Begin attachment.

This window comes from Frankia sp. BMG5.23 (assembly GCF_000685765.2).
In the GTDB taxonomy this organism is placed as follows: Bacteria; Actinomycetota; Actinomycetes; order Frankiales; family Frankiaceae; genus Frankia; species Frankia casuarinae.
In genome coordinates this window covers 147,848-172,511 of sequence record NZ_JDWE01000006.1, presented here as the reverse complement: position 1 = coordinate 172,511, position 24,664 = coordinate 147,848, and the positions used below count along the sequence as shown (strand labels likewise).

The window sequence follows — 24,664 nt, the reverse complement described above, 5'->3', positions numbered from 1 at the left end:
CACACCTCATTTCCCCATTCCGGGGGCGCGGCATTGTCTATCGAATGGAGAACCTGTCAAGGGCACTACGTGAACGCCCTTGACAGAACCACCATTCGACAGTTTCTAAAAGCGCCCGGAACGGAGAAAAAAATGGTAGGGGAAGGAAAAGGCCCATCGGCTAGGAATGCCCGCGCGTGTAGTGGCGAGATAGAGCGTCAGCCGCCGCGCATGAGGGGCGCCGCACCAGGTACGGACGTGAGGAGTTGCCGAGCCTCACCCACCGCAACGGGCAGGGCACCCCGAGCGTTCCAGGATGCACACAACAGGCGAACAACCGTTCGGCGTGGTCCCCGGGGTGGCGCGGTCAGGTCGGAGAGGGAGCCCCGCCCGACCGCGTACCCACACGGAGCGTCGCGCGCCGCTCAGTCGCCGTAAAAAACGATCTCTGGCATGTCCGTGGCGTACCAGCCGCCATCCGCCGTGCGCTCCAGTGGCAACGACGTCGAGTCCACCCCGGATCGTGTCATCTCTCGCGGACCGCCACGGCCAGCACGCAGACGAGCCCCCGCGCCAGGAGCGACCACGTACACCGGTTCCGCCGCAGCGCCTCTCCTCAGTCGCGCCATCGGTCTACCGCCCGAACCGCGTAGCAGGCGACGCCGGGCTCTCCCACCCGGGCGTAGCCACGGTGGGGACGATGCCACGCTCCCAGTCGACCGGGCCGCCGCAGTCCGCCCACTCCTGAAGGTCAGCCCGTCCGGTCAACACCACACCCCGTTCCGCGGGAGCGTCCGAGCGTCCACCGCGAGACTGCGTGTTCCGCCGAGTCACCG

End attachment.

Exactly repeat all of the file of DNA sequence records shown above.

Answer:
This window comes from Frankia sp. BMG5.23 (assembly GCF_000685765.2).
In the GTDB taxonomy this organism is placed as follows: Bacteria; Actinomycetota; Actinomycetes; order Frankiales; family Frankiaceae; genus Frankia; species Frankia casuarinae.
In genome coordinates this window covers 147,848-172,511 of sequence record NZ_JDWE01000006.1, presented here as the reverse complement: position 1 = coordinate 172,511, position 24,664 = coordinate 147,848, and the positions used below count along the sequence as shown (strand labels likewise).

The window sequence follows — 24,664 nt, the reverse complement described above, 5'->3', positions numbered from 1 at the left end:
CACACCTCATTTCCCCATTCCGGGGGCGCGGCATTGTCTATCGAATGGAGAACCTGTCAAGGGCACTACGTGAACGCCCTTGACAGAACCACCATTCGACAGTTTCTAAAAGCGCCCGGAACGGAGAAAAAAATGGTAGGGGAAGGAAAAGGCCCATCGGCTAGGAATGCCCGCGCGTGTAGTGGCGAGATAGAGCGTCAGCCGCCGCGCATGAGGGGCGCCGCACCAGGTACGGACGTGAGGAGTTGCCGAGCCTCACCCACCGCAACGGGCAGGGCACCCCGAGCGTTCCAGGATGCACACAACAGGCGAACAACCGTTCGGCGTGGTCCCCGGGGTGGCGCGGTCAGGTCGGAGAGGGAGCCCCGCCCGACCGCGTACCCACACGGAGCGTCGCGCGCCGCTCAGTCGCCGTAAAAAACGATCTCTGGCATGTCCGTGGCGTACCAGCCGCCATCCGCCGTGCGCTCCAGTGGCAACGACGTCGAGTCCACCCCGGATCGTGTCATCTCTCGCGGACCGCCACGGCCAGCACGCAGACGAGCCCCCGCGCCAGGAGCGACCACGTACACCGGTTCCGCCGCAGCGCCTCTCCTCAGTCGCGCCATCGGTCTACCGCCCGAACCGCGTAGCAGGCGACGCCGGGCTCTCCCACCCGGGCGTAGCCACGGTGGGGACGATGCCACGCTCCCAGTCGACCGGGCCGCCGCAGTCCGCCCACTCCTGAAGGTCAGCCCGTCCGGTCAACACCACACCCCGTTCCGCGGGAGCGTCCGAGCGTCCACCGCGAGACTGCGTGTTCCGCCGAGTCACCG